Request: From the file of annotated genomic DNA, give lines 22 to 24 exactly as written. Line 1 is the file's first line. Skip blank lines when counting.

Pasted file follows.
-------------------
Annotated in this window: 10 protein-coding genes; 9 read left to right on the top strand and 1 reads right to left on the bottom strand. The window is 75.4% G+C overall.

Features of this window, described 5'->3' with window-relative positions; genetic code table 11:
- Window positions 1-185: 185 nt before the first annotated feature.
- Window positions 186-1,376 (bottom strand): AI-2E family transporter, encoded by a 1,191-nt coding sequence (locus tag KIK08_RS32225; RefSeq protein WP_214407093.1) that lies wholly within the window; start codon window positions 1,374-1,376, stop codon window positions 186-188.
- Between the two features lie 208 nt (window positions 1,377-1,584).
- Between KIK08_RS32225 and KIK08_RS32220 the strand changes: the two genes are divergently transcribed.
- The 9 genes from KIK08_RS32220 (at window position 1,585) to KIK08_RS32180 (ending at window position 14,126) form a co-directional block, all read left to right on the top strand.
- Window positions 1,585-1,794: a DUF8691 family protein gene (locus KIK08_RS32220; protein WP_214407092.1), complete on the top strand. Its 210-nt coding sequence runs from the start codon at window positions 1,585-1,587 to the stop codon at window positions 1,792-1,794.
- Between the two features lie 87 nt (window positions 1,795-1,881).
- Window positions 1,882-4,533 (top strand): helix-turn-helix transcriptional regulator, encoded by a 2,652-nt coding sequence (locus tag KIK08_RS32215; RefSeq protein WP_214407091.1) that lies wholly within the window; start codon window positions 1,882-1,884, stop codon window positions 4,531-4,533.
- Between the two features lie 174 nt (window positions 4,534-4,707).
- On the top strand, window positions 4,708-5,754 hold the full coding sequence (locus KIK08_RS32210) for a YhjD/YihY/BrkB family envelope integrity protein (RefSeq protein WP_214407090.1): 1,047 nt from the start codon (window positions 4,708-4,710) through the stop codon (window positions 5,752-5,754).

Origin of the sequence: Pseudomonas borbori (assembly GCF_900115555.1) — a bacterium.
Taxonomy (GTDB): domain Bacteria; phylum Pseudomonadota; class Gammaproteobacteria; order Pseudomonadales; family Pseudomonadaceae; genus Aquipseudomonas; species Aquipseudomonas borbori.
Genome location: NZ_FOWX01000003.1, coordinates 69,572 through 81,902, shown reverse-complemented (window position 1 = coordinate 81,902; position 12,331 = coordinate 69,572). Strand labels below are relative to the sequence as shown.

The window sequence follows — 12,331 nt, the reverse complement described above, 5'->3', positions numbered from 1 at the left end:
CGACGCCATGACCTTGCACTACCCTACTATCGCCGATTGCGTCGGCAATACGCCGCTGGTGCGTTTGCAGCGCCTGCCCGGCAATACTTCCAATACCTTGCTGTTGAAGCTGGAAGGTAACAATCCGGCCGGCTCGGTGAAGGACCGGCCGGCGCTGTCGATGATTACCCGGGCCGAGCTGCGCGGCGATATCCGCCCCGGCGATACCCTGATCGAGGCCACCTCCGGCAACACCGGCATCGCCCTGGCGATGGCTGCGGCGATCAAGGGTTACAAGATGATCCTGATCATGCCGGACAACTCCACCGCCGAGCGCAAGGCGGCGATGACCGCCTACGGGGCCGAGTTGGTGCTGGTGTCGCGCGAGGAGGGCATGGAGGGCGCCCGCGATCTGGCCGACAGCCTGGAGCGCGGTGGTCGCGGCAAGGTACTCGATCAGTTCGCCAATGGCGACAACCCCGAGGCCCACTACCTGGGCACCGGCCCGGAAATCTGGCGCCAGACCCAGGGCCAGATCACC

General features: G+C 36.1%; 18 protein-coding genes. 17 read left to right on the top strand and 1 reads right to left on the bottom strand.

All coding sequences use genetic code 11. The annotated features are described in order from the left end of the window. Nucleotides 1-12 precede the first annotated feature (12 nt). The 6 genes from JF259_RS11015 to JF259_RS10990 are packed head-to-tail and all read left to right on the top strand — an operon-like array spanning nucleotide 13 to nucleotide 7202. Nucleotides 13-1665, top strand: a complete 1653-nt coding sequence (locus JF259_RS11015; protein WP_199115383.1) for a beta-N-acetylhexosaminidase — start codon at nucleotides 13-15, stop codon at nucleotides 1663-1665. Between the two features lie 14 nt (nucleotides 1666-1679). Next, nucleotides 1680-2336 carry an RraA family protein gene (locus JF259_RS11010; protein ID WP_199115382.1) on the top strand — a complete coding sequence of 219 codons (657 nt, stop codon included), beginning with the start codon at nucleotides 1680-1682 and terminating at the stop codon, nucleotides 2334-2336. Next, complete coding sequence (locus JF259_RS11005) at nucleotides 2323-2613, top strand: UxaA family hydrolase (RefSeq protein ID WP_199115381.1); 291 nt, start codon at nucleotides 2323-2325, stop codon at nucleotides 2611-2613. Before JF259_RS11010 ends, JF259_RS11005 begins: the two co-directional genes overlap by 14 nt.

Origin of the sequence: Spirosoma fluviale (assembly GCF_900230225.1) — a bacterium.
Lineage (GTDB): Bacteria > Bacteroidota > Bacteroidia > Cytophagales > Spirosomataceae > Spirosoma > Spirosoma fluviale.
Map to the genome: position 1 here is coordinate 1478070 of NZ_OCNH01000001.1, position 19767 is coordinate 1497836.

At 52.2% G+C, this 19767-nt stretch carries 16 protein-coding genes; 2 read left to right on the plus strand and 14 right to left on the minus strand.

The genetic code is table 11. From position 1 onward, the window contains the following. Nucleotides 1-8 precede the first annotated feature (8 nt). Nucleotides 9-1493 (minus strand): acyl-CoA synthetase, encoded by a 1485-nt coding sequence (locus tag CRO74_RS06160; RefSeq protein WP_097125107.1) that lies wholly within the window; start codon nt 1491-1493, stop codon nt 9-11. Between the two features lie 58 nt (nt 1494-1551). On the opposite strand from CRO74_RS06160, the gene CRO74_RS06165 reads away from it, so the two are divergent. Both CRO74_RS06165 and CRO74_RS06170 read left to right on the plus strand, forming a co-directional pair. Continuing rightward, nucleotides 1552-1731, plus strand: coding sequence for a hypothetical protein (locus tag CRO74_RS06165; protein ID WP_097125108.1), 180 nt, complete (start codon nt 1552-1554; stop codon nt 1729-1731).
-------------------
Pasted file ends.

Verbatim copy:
Map to the genome: position 1 here is coordinate 1478070 of NZ_OCNH01000001.1, position 19767 is coordinate 1497836.

At 52.2% G+C, this 19767-nt stretch carries 16 protein-coding genes; 2 read left to right on the plus strand and 14 right to left on the minus strand.

The genetic code is table 11. From position 1 onward, the window contains the following. Nucleotides 1-8 precede the first annotated feature (8 nt). Nucleotides 9-1493 (minus strand): acyl-CoA synthetase, encoded by a 1485-nt coding sequence (locus tag CRO74_RS06160; RefSeq protein WP_097125107.1) that lies wholly within the window; start codon nt 1491-1493, stop codon nt 9-11. Between the two features lie 58 nt (nt 1494-1551). On the opposite strand from CRO74_RS06160, the gene CRO74_RS06165 reads away from it, so the two are divergent. Both CRO74_RS06165 and CRO74_RS06170 read left to right on the plus strand, forming a co-directional pair. Continuing rightward, nucleotides 1552-1731, plus strand: coding sequence for a hypothetical protein (locus tag CRO74_RS06165; protein ID WP_097125108.1), 180 nt, complete (start codon nt 1552-1554; stop codon nt 1729-1731).